Institut des
NanoSciences de Paris

Thesis Defense - Jingfeng Li - Thursday 20 october 2016 at 2 pm

INSP - UPMC - 4 place Jussieu - 75005 Paris - Barre 22-23, 3e étage, salle 317

Jingfeng Li, PhD Student - Team Low-dimensional oxides

Origin, location and transport of excess electrons in titanium dioxide


The many applications of titanium dioxide TiO2, both existing and potential, have long attracted an intense research activity. In particular, TiO2 is nowadays foreseen to play a key role in environmental issues and alternative energy sources. Chemically inactive when stoichiometric, its applications mostly rely on reduced forms TiO2-x which points to properties of oxygen vacancies (Ovac) and titanium interstitials (Tiint) through which stoichiometry changes occur. The reduction of the oxide, that formally transforms Ti4+ in Ti3+, generates excess electrons that populate Ti 3d band-gap states (BGS). Central in chemistry, excess charges are also at the origin of the n-type electron conductivity of the oxide. The present work has been dealing with three central questions that are still pending, the respective role of Ovac and Tiint in the formation of BGS, the apparent contradiction between the n-type conductivity of the oxide and the deep donor character of the BGS and the nature of the electronic transport in the oxide. The origin, location and transport of excess charges were explored on rutile TiO2(110)-(1×1) by High Resolution Electron Energy Loss Spectroscopy (HREELS) measurements combined with dielectric simulations. Specific sample treatments and experimental approaches were used, including : (i) surface annealing in the 400-900 K range by exposure to a hot filament, while measuring the temperature via the Bose-Einstein loss/gain ratio ; (ii) cooling down to 100 K ; (iii) off-specular measurements ; (iv) electron bombardment which only produces oxygen vacancies ; (v) exposure to either oxygen or water vapours at different temperatures. BGS were directly evidenced in conditions in which either Ovac or Tiint were the unique type of defects of the surface. A schematic profile of the density of excess electrons through the surface region of TiO2(110) was proposed and improved throughout the manuscript by data fitting which suggested their location in the subsurface. Dielectric modelling was used to model the impact of all solid-state excitations on the shaping of HREELS spectra of reduced TiO2. It was proposed to describe BGS by an oscillator and conductivity through a Drude term. While BGS appears as a defined feature in the band gap, the signature of the carriers is less obvious. Instead of, for example zinc oxide, the large static dielectric function of the material and the high effective mass of carriers lead only to a slight broadening of the quasi-elastic peak through the excitation of surface plasmons at moderate carrier density. Enhancing apparent resolution allows glimpsing their existence and their combination modes with surface phonons. Fortunately, the carrier excitations can be tracked not only through the imaginary part of their dielectric function but also through the real part of this function and the resulting screening. Due to its very large oscillator strength, one longitudinal phonon can be used as a reporter ; since its frequency lies between Drude term and BGS, it shifts upwards in energy with the occurrence of plasmon excitation and downwards with the BGS oscillator strength. Next, the energy and angular depth sensitivity of HREELS was employed to gain insights on the density profile of the excess charge and on the surface versus bulk contributions. Firstly, the existence of Drude-like carriers was demonstrated via a combination of evidences including the way in which oxygen exposure affects phonon spectra, the asymmetry of the quasi-elastic peak and its temperature-dependence and the necessary addition of Drude-like carriers to reproduce the phonon line shape. The existence of two kinds of charge carriers was evidenced, one due to bulk defects, the other due to Ovac. Although both have a similar BGS signature, they show quite different transport properties. The estimated mobility of bulk carriers is higher than that of the surface carriers, with activation energies in the range of a few tenths of meV in good agreement with Hall and conductivity measurements. The linear correlation between the BGS oscillator strength and the Drude frequency suggests that BGS behave in a dual way. The fact that the same correlation holds when the temperature is changed from 300 to 100 K strongly supports the idea. Moreover, although the transport property of surface carriers and bulk carriers are different, they both have this dual behaviour character. The main achievement of the research work presented in the manuscript is the description of the reduced titanium dioxide surface region in terms of categories which usually exclude each other, oxygen vacancies and titanium interstitials, surface and bulk defects, free-carriers or bound states. Unlike often developed arguments, it is shown that these categories coexist in a framework that is only outlined. It will have to be described in detail in future to move towards a full understanding of the important family of the reducible oxides.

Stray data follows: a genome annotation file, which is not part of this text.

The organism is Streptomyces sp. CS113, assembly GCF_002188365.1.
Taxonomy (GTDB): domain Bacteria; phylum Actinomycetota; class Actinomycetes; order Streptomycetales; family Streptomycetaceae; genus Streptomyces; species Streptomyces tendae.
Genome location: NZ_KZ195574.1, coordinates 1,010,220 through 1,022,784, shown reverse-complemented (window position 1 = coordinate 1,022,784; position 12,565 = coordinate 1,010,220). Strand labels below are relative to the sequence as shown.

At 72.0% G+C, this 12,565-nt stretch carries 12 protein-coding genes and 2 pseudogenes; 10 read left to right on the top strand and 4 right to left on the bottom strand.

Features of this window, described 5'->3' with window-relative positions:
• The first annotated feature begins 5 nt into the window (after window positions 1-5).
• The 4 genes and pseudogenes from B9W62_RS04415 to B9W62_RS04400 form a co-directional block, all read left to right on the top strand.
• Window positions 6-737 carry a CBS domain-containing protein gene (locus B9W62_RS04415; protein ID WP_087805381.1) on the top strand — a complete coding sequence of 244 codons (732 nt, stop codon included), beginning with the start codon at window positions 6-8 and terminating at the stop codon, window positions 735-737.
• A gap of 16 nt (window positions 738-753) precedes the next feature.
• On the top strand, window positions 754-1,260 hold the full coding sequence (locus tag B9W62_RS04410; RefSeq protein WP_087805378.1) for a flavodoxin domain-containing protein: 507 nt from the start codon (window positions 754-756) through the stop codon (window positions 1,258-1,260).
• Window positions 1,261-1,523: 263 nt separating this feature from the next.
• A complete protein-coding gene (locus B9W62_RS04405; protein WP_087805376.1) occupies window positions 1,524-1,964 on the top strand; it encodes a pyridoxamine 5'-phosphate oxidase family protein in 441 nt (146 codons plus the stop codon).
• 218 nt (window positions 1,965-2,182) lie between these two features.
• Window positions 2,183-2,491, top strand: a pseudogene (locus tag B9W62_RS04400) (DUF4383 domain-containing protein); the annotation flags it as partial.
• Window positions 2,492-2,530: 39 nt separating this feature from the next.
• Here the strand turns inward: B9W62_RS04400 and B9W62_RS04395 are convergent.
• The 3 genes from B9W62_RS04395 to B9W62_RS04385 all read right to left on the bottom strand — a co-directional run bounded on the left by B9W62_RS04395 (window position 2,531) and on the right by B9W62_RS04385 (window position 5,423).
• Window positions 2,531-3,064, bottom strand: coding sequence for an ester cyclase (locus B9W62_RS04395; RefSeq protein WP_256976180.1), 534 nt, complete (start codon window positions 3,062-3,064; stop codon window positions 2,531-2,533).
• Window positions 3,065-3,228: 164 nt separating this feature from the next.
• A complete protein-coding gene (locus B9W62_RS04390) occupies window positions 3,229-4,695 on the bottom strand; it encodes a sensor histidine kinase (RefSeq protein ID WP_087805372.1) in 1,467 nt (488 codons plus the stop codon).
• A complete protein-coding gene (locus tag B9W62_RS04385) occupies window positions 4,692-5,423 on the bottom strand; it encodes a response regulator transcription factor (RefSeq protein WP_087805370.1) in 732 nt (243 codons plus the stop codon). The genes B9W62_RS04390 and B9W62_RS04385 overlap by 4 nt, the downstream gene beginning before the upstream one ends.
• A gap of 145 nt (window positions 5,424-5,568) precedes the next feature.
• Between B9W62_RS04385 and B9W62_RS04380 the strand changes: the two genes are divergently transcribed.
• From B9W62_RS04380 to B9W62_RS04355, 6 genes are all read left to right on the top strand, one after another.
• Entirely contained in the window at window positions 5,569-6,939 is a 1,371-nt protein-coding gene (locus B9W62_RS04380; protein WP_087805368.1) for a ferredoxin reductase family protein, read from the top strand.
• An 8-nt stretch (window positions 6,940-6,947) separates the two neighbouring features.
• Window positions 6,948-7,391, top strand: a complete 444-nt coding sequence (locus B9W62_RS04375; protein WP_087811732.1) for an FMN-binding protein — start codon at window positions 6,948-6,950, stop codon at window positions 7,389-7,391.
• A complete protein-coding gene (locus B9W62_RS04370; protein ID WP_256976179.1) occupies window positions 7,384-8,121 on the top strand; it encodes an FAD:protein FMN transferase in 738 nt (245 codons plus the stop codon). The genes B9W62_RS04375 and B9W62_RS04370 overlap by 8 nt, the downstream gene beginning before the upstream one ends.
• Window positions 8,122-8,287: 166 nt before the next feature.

Paul Dumas, Synchrotron SOLEIL, Protractor
Jean-Marc Layet, Université de Marseille, Protractor
Abhay Shukla, IMPMC, Examinator
Geoff Thornton, UCL Londres, Examinator
Jacques Jupille, INSP, Thesis director
Rémi Lazzari, INSP, thesis co-director